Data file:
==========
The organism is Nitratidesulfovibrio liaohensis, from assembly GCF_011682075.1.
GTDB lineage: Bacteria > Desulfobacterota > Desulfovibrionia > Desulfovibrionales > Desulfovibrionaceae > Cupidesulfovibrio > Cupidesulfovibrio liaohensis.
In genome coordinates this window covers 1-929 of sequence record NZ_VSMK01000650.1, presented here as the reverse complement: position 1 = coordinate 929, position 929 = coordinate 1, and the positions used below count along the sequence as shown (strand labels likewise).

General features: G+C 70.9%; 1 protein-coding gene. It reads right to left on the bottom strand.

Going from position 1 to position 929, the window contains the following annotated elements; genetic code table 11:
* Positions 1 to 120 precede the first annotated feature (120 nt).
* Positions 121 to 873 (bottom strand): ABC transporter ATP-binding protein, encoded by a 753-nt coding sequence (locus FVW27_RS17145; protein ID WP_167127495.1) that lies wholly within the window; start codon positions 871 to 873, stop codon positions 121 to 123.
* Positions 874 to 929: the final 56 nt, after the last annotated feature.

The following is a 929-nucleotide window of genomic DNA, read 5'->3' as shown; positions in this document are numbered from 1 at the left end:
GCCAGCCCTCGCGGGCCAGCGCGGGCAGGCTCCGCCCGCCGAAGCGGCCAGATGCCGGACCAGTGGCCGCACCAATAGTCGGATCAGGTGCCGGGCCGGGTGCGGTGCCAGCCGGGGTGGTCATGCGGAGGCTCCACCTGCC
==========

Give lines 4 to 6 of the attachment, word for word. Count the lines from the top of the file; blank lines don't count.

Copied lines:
General features: G+C 70.9%; 1 protein-coding gene. It reads right to left on the bottom strand.

Going from position 1 to position 929, the window contains the following annotated elements; genetic code table 11:
* Positions 1 to 120 precede the first annotated feature (120 nt).